Given how rarely I used the backpack straps, you might wonder why I bothered getting another wheeled backpack when this one bit the dust after three years of abuse. But I have to admit, straps are still a practical feature to have in a bag, to help you get through whatever craziness your travels might throw at you.
A note about carry-on sized wheeled backpacks: they don’t do it for me. When it comes to traveling with carry-on luggage, I prefer to maximize space and lose the straps. If I need to carry it by hand (up some stairs for example), it’s light enough that I don’t need straps.
Check out this post to determine which type of luggage best suits your style of travel, and then this post to select the best carry-on or checked type of bag for you).
My next wheeled backpack: Osprey Wheeled Travel Packs
When traveling, a warranty policy is only as good as the nearest dealer, which is rarely around the corner. So when the zipper irreparably broke on my High Sierra bag while in northern Sweden, I had a week to buy another bag before immediately putting it through its paces on the Ultimate Train Challenge.
There wasn’t much choice, and nothing was cheap (it’s Sweden). But the Osprey Sojourn (since replaced by the Osprey Farpoint for men and the Osprey Fairview for women) ended up being a pretty good option:
It doesn’t come with a detachable daypack, but the Osprey Daylite daypacks are compatible so you can attach them to the front.
And although the Osprey wheeled backpack is only a hair larger at 65 litres, it feels like it has way more space.
When I don’t pack it to the gills, the outer compression straps reduce the overall bag size.
It’s very sturdy, and feels solid. And while that meant the Sojourn was heavier, Osprey fixed that and the Farpoint 65L wheeled travel packs weigh only 6 pounds.
Check out the Osprey Farpoint and Fairview wheeled travel packs in action here:
If 65 litres feels like too much, but carry-on is too small for your wheeled backpack preferences, you might like the Kathmandu Hybrid Trolley. At 50L, it’s not carry-on sized, but neither is it so big that you can’t easily carry it on your back. See it in action below:
Wheeled Backpacks: The Good
The wheels are invaluable – and almost always usable. My compadres on the Ultimate Train Challenge were immediately enamoured with the bag, whilst lugging their backpacks around Europe and Asia. They both vowed to replace their packs with something similar to mine.
The straps are there if you need them. And sometimes, you do.
Because of the easy access to contents, they’re a dream to live out of.
Wheeled Backpacks: The Bad
They’re heavier. This is the price you pay for having wheels on your pack. As a point of comparison, Osprey’s compatible-sized travel backpacks (no wheels) weigh 4 pounds, in comparison to the 6 pounds their wheeled backpacks weigh.
Don’t expect to go hiking into the wilderness with the backpack straps on, or even walking super far, because wearing the straps can be uncomfortable. Both of my wheeled backpacks were murder on the lower back with the hard base and wheels at the bottom.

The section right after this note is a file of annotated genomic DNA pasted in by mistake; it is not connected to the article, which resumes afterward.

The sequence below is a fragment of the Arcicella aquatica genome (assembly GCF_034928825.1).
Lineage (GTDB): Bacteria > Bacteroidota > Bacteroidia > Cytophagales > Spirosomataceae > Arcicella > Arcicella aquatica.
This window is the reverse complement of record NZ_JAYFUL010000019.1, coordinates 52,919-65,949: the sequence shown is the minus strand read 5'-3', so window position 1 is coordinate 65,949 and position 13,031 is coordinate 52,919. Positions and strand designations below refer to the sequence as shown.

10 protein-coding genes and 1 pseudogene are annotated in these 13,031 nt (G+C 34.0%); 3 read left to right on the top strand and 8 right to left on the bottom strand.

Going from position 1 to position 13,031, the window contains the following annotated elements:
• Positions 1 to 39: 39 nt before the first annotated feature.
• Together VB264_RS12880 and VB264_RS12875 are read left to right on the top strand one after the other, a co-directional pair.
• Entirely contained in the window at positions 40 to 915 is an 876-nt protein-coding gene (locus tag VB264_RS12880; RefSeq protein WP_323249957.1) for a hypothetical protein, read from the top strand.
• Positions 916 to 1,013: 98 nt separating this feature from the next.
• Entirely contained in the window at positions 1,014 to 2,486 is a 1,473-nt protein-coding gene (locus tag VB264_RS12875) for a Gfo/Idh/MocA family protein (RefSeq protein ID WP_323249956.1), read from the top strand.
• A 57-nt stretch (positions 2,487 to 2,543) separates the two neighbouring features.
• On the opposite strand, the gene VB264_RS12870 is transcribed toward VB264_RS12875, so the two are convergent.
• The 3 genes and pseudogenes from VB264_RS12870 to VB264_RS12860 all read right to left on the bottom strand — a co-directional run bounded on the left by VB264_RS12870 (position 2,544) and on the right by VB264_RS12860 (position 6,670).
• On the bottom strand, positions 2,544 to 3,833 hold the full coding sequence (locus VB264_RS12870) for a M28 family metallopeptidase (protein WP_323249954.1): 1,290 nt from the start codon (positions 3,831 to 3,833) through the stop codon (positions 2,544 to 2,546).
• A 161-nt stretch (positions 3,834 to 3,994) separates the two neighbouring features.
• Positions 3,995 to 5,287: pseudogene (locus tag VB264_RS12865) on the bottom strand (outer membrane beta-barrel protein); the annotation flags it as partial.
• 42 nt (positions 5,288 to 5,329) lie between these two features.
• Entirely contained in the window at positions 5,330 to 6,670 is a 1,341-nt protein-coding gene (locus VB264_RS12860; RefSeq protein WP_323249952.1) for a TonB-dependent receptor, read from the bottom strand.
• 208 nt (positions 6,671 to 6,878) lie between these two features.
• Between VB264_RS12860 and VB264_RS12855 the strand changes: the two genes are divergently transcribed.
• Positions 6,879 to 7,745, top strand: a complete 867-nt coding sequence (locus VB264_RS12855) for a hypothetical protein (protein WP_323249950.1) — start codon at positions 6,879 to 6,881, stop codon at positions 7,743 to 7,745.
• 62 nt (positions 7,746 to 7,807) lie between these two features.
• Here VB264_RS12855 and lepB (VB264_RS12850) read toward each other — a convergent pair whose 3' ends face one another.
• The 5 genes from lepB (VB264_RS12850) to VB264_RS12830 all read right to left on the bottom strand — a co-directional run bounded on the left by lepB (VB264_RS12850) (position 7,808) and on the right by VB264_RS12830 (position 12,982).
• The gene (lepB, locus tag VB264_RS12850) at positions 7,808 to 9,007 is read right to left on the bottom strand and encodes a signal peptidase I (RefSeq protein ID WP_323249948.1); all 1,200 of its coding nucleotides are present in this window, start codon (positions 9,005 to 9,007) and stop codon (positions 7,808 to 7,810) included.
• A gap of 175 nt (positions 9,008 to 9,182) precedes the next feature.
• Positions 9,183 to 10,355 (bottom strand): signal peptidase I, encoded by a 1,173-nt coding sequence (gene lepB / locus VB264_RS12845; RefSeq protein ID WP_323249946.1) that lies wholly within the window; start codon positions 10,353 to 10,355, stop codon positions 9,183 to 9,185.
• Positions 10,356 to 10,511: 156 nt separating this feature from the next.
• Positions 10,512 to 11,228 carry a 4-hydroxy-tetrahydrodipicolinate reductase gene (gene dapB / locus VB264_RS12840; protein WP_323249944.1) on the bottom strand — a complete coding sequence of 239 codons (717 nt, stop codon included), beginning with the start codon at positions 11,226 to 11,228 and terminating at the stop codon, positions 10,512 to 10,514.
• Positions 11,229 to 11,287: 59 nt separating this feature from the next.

So if you’re a traveler who enjoys trips to the wilderness, bring along a lightweight summit pack – like the Pacsafe Dry Lite 30L roll-top waterproof backpack. I owned a similar pack (shown here, since discontinued) made by Outdoor Research, and it is one of my favourite pieces of travel gear.
(Note: Pacsafe’s pack weighs 1.5 pounds, which isn’t heavy but it’s not super light either. For a packable daypack that weight less than a pound, check out the Free Spirit 30L Adventure Backpack, by one of my favourite travel gear companies. Here’s a video review I did).
Tips for Finding Your Own Rolling Backpack
Look for padded shoulder straps, as well as a proper waist belt and chest strap. The waist belt is imperative, otherwise you’ll destroy your shoulders and back, and the chest strap keeps the pack closer to your body so you aren’t pulled backwards.
Look for really sturdy side and top handles (yes, you need both); they’re imperative for lifting and carrying the bag – which you’ll inevitably need to do.
Check those zippers; they’ll be the first thing to go, so make sure they’re solid to being with.
Water resistant is good, since you never know when you’ll be stuck in the rain.
With any bag, try to limit the number of zippers accessing the main contents. I use a TSA lock on my bag (for general security on the ground, as well as when flying). Too many zippers means either a ridiculous number of locks, or compromised security.
UPDATE: My luggage strategy has changed again! Although I still stand by everything in this post, you may want to see how – and why – I’m now a roll-aboard girl only, and what criteria you need to decide what’s best for you.
…and even more recently:
Checked vs. Carry-On Luggage (and Why Checked is Best) – with a comprehensive overview of and recommendations for different types of checked and carry-on luggage.
And if you’d prefer to do the carry on backpack thing, here are the Best Carry On Backpacks for One Bag Travel.
Want more Travel Gear Ideas? Check out…
All of my annual Travel Gear Review Posts